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You Don't Say John E. McIntyre writes about language, usage, journalism & arbitrarily chosen subjects.

In a word: adamant

The Baltimore Sun

Each week The Sun’s John McIntyre presents a relatively obscure but evocative word with which you may not be familiar, another brick to add to the wall of your vocabulary. This week's word:

A couple of weeks ago I had word of a reader’s complaint that I was using highfalutin words in Baltimore Sun headlines. (He objected to largesse.) Unrepentant as ever, last week I slipped adamant into a headline, but so far the villagers have not taken up their pitchforks and torches.

Adamant (pronounced AD-uh-ment) was originally a noun for a legendary rock, often associated with the diamond or the lodestone, supposed to be impenetrably hard. It rises from the Greek adamas, adamant, “untameable” or “invincible,” from a, “not” + daman “to tame.”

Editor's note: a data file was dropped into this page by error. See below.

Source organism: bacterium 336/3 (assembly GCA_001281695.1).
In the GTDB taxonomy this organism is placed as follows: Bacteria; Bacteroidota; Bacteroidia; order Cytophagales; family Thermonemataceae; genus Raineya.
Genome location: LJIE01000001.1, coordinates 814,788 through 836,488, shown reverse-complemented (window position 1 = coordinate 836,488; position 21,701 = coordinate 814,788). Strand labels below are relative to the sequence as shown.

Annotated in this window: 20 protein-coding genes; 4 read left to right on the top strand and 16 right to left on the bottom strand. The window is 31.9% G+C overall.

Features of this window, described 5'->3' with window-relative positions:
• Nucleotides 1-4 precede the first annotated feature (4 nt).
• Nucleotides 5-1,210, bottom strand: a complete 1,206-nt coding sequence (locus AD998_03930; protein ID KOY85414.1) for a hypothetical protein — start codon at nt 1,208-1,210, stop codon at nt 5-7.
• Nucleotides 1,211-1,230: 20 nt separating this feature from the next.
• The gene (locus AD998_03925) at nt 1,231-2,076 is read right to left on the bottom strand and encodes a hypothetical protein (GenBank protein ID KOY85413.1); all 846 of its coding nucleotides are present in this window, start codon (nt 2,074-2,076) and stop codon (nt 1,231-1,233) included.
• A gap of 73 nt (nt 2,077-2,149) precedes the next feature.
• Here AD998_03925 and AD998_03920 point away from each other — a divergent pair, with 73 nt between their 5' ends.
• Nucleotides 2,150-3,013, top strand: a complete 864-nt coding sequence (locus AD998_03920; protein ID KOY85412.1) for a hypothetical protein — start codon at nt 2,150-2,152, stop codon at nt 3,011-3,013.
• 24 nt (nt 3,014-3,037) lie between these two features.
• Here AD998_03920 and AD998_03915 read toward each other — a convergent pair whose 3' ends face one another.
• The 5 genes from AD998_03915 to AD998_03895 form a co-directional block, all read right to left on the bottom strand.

By the sixteenth century it had become an adjective in English meaning “refusing to be persuaded or to change one’s mind or principles,” “unyielding.”

Generously as ever, English furnished us with another adjective, adamantine, to mean the same damn thing, mostly in a literary sense as “unbreakable.”

Example: From The Washington Post, August 3, 2017: “This was one of dozens of tweets criticizing Obama for playing golf. … It was one of a handful that also dinged Obama for taking a vacation. On the campaign trail, Trump was adamant: He would rarely play golf – ‘I'm not going to have time to go play golf,’ he once said – and he certainly wasn't going to take a lot of vacation.”

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